LONDON (Reuters) - Britain's markets watchdog said on Wednesday a review of wholesale insurance brokers uncovered no problems, a relief for an industry spending millions of pounds on Brexit.
The Financial Conduct Authority announced the review in November 2017, saying there were concerns about how large players place business to earn fatter fees.
"Overall, the FCA has not found evidence of significant levels of harm that merit the introduction of intrusive remedies," the FCA said in a statement on Wednesday.
"This report is, therefore, not an interim report but a final report."
The watchdog said it identified areas for improvement, including how brokers manage conflicts of interest, the information they disclose to customers, and contractual agreements between brokers and insurers which, in a small number of cases, have the potential to limit competition.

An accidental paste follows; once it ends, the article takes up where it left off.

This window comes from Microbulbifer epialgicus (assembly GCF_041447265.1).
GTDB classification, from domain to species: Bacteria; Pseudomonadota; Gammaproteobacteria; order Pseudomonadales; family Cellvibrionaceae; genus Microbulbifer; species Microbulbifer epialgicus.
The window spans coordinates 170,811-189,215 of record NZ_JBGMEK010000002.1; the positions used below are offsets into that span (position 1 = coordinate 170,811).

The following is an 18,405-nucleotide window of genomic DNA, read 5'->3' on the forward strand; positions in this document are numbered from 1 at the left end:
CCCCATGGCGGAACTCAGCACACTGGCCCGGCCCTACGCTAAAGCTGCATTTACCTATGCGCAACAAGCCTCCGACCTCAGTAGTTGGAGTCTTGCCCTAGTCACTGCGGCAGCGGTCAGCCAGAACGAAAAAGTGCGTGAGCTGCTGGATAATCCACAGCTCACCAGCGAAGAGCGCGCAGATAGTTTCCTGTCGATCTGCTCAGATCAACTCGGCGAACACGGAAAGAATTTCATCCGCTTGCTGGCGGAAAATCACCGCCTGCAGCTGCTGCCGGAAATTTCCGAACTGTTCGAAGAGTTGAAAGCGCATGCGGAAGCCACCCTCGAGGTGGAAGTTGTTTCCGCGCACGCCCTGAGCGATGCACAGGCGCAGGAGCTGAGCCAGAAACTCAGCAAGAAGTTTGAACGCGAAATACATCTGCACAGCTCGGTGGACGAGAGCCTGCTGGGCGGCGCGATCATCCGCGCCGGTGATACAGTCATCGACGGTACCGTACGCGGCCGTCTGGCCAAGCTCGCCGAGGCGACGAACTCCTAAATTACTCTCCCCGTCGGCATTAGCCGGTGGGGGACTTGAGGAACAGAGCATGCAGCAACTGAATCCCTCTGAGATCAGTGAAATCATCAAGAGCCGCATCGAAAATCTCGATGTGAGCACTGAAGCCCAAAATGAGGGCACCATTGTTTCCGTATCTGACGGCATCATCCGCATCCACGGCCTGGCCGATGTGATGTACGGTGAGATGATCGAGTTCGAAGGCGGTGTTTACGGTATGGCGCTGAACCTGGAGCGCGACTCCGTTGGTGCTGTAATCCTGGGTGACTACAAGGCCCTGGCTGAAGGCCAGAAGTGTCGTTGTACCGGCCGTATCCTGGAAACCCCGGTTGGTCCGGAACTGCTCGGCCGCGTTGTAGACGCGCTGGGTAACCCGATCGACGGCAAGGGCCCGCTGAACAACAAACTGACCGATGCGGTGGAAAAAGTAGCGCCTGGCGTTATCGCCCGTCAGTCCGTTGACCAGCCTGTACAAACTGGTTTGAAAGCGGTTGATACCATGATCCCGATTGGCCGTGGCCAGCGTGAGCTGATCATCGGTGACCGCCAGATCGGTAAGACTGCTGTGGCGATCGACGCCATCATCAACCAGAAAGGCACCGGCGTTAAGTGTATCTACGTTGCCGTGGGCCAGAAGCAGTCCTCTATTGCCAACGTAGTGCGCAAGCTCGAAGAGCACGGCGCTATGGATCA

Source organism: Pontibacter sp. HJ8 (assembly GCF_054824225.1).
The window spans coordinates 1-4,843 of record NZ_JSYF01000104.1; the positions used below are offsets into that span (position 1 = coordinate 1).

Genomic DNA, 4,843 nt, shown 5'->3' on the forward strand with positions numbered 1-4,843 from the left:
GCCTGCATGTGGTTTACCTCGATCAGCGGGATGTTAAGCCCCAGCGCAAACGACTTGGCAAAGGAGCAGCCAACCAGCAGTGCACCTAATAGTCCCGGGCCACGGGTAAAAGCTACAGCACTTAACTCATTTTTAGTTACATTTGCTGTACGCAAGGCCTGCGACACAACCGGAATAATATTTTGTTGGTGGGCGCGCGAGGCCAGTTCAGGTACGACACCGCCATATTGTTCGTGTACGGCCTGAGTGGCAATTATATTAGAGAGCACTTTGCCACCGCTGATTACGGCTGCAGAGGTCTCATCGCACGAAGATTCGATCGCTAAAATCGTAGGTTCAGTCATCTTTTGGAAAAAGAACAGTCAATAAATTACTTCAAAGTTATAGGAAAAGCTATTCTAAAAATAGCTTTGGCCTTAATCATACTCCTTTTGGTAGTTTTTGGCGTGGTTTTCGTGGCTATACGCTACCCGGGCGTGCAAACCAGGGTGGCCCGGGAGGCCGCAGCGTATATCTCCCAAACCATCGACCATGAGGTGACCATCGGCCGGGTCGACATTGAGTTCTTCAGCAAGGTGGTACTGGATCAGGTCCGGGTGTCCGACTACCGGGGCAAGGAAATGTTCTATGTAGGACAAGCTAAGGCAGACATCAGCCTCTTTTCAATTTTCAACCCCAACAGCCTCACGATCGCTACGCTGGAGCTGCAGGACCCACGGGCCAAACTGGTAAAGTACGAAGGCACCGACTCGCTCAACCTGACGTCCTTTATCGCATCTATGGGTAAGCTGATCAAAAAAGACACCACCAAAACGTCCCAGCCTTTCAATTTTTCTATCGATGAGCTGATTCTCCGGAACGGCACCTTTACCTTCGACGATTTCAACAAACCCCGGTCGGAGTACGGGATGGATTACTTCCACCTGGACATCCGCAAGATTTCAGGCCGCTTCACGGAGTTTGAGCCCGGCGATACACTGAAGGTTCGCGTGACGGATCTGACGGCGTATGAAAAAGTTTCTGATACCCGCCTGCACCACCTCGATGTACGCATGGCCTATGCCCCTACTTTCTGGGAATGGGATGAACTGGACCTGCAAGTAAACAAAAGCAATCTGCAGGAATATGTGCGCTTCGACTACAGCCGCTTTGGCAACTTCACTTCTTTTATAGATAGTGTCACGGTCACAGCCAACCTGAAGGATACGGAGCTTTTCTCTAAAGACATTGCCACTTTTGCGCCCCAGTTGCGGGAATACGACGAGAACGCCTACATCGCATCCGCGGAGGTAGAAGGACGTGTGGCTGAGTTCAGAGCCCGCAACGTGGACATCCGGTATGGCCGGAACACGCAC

"This was a significant and in-depth analysis of a sizeable and complex market to determine whether clients were at risk of harm," said Christopher Woolard, the FCA's executive director for strategy and competition.
"Encouragingly, we found no evidence that they were but we found some areas with scope for improvement and we will work with the industry to ensure these are addressed."
(Reporting by Huw Jones; Editing by Alexander Smith)